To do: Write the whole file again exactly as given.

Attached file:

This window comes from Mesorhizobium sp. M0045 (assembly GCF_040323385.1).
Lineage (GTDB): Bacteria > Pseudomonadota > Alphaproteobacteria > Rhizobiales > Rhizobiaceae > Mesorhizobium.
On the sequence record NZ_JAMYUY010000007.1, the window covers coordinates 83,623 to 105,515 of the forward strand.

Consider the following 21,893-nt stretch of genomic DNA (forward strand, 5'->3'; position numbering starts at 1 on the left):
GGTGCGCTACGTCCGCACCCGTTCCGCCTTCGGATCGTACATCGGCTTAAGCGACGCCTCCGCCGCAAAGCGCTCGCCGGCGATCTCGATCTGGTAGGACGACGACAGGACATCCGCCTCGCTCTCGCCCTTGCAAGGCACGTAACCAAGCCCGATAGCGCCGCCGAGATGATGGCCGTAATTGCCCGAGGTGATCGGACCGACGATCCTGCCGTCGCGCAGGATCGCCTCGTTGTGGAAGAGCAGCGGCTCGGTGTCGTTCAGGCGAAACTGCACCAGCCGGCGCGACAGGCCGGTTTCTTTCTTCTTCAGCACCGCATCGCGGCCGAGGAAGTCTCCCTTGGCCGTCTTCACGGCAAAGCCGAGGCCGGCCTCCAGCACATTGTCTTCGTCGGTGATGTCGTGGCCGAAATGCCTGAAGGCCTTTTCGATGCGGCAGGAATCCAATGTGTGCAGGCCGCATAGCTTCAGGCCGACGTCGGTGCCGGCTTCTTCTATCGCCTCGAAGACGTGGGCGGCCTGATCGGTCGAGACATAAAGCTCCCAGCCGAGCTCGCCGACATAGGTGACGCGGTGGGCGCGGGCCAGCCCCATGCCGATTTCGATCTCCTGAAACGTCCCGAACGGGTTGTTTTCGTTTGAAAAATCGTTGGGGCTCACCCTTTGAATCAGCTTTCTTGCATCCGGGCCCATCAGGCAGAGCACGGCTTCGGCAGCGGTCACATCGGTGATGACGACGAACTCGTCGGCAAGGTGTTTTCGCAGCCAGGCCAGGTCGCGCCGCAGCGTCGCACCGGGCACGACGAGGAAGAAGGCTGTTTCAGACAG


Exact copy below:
This window comes from Mesorhizobium sp. M0045 (assembly GCF_040323385.1).
Lineage (GTDB): Bacteria > Pseudomonadota > Alphaproteobacteria > Rhizobiales > Rhizobiaceae > Mesorhizobium.
On the sequence record NZ_JAMYUY010000007.1, the window covers coordinates 83,623 to 105,515 of the forward strand.

Consider the following 21,893-nt stretch of genomic DNA (forward strand, 5'->3'; position numbering starts at 1 on the left):
GGTGCGCTACGTCCGCACCCGTTCCGCCTTCGGATCGTACATCGGCTTAAGCGACGCCTCCGCCGCAAAGCGCTCGCCGGCGATCTCGATCTGGTAGGACGACGACAGGACATCCGCCTCGCTCTCGCCCTTGCAAGGCACGTAACCAAGCCCGATAGCGCCGCCGAGATGATGGCCGTAATTGCCCGAGGTGATCGGACCGACGATCCTGCCGTCGCGCAGGATCGCCTCGTTGTGGAAGAGCAGCGGCTCGGTGTCGTTCAGGCGAAACTGCACCAGCCGGCGCGACAGGCCGGTTTCTTTCTTCTTCAGCACCGCATCGCGGCCGAGGAAGTCTCCCTTGGCCGTCTTCACGGCAAAGCCGAGGCCGGCCTCCAGCACATTGTCTTCGTCGGTGATGTCGTGGCCGAAATGCCTGAAGGCCTTTTCGATGCGGCAGGAATCCAATGTGTGCAGGCCGCATAGCTTCAGGCCGACGTCGGTGCCGGCTTCTTCTATCGCCTCGAAGACGTGGGCGGCCTGATCGGTCGAGACATAAAGCTCCCAGCCGAGCTCGCCGACATAGGTGACGCGGTGGGCGCGGGCCAGCCCCATGCCGATTTCGATCTCCTGAAACGTCCCGAACGGGTTGTTTTCGTTTGAAAAATCGTTGGGGCTCACCCTTTGAATCAGCTTTCTTGCATCCGGGCCCATCAGGCAGAGCACGGCTTCGGCAGCGGTCACATCGGTGATGACGACGAACTCGTCGGCAAGGTGTTTTCGCAGCCAGGCCAGGTCGCGCCGCAGCGTCGCACCGGGCACGACGAGGAAGAAGGCTGTTTCAGACAG